We read with great interest the recent article by van der Helm-van Mil et al (1). In their study, the authors evaluated the accuracy of a recently developed prediction rule in 3 independent cohorts of patients with undifferentiated arthritis. However, we would like to point out that the interpretation of the findings comparing the characteristics between the 3 cohorts was incompatible with the statistical methods used. Specifically, in the statistical analysis section, the authors stated that “Results are reported as the mean ± SD or, in situations in which the distributions were skewed, as the median and interquartile range. Differences in mean values between groups were analyzed with the Mann-Whitney U test for comparison of 2 groups and the Kruskal-Wallis test for comparison of 3 groups” (1).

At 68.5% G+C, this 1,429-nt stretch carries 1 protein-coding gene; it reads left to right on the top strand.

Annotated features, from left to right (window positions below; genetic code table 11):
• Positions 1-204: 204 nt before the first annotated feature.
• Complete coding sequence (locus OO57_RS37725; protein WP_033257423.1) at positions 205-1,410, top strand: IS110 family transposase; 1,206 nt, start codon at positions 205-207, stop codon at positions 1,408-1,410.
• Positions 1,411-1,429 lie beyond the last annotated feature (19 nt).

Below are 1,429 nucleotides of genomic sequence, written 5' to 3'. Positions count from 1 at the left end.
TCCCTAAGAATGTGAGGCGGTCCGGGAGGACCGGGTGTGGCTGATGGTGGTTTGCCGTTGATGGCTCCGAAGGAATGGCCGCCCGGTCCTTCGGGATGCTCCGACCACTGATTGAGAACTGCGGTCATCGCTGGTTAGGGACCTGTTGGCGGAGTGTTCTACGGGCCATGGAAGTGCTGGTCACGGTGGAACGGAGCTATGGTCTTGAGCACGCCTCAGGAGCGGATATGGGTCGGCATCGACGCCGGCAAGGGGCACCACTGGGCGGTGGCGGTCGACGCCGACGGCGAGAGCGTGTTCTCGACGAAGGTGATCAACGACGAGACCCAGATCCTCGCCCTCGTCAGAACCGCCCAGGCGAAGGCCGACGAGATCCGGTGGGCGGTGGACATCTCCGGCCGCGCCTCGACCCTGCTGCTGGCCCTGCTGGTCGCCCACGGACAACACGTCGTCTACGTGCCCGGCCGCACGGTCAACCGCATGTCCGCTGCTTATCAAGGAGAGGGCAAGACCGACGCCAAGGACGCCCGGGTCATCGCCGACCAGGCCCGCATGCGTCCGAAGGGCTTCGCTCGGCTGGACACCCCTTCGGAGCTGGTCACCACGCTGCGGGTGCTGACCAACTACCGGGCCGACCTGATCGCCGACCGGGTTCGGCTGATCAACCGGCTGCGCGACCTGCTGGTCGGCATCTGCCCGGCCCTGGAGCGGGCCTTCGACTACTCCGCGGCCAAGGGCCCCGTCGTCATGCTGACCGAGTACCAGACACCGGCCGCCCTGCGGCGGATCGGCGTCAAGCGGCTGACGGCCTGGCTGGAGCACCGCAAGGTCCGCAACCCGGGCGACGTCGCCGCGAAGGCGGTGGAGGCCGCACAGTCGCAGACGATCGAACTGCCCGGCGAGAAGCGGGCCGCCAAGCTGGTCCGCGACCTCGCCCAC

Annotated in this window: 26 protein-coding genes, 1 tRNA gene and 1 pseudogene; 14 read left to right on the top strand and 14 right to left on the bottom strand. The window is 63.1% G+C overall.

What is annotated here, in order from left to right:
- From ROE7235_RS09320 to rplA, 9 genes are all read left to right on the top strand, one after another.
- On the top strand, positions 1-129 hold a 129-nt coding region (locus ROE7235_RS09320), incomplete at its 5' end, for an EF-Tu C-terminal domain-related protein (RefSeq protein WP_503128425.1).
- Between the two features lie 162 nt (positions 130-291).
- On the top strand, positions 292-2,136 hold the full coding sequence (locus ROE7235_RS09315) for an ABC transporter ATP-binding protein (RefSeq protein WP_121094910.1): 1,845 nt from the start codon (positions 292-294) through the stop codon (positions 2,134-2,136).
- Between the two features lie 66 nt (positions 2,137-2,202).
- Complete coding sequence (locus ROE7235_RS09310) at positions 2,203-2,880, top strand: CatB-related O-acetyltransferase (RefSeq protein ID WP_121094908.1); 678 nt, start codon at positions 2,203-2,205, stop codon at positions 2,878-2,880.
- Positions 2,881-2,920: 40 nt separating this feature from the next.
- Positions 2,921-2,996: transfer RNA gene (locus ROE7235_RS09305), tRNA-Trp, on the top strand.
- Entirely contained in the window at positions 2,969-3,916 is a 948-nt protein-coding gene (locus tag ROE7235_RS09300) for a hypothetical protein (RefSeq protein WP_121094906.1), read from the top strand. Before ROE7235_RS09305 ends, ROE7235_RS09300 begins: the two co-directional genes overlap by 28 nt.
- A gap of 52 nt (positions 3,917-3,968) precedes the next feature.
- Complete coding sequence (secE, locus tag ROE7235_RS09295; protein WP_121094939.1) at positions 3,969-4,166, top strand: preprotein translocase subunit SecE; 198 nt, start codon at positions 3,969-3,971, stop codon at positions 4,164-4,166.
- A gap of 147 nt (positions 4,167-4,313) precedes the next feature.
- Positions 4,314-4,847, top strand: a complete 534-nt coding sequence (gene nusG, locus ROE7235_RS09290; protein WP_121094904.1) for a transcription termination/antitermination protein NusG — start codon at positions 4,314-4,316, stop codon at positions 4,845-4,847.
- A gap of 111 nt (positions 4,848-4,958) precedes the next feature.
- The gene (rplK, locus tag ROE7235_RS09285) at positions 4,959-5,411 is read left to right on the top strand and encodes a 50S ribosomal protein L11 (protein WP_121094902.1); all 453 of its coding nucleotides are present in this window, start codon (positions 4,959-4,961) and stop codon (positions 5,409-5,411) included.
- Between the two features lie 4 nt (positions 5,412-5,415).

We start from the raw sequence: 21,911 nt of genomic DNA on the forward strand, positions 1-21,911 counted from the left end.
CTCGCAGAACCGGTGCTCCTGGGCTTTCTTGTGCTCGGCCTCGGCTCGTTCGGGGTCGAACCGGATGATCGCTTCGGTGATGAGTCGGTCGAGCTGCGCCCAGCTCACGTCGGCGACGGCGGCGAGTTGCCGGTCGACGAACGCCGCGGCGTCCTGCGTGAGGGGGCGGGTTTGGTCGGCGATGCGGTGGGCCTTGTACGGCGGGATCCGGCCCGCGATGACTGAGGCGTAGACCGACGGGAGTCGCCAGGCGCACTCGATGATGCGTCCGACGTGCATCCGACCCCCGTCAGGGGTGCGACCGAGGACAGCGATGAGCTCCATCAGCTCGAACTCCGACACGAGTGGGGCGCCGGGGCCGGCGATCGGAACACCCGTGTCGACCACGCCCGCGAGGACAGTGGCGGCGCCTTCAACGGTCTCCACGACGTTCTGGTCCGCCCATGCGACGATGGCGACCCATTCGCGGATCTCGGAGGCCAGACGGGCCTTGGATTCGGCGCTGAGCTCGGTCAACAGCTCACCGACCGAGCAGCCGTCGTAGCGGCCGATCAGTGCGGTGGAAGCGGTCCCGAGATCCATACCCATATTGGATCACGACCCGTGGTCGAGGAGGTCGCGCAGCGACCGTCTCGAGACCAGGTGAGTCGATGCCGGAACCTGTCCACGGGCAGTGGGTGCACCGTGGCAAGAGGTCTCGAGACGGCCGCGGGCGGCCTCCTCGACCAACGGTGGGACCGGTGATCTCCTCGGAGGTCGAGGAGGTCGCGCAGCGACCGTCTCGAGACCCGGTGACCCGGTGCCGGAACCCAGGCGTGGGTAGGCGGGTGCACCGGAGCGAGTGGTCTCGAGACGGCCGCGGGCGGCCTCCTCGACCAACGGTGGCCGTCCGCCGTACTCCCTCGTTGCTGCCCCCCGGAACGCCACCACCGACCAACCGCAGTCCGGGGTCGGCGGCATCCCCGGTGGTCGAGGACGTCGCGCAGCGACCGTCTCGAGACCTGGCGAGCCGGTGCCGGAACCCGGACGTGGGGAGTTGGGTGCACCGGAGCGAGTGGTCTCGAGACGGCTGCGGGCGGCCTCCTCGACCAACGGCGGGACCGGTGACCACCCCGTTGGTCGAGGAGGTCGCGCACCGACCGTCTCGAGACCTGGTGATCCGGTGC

The Mann-Whitney U test (2) and the Kruskal-Wallis test (3) are nonparametric methods designed to detect whether 2 or more samples come from the same distribution or to test whether medians between comparison groups are different, under the assumption that the shapes of the underlying distributions are the same. Thus, these nonparametric tests are commonly used to determine whether medians, not means, are different between comparison groups. Although these tests are often used to compare means when normality assumption is not violated, strictly speaking, interpreting the results of nonparametric tests for mean comparison is inaccurate. When the distribution of a variable is skewed (for example, as in the values for C-reactive protein that van der Helm-van Mil et al present in Table 2 of their article ), only assertions on whether medians, and not means, were different between groups should be made using nonparametric methods. While the conclusions regarding the differences in characteristics between the 3 cohorts may not change materially, such assertions might leave readers with the impression that these nonparametric tests can be used to test the difference in means rather than medians, the intended target, between comparison groups.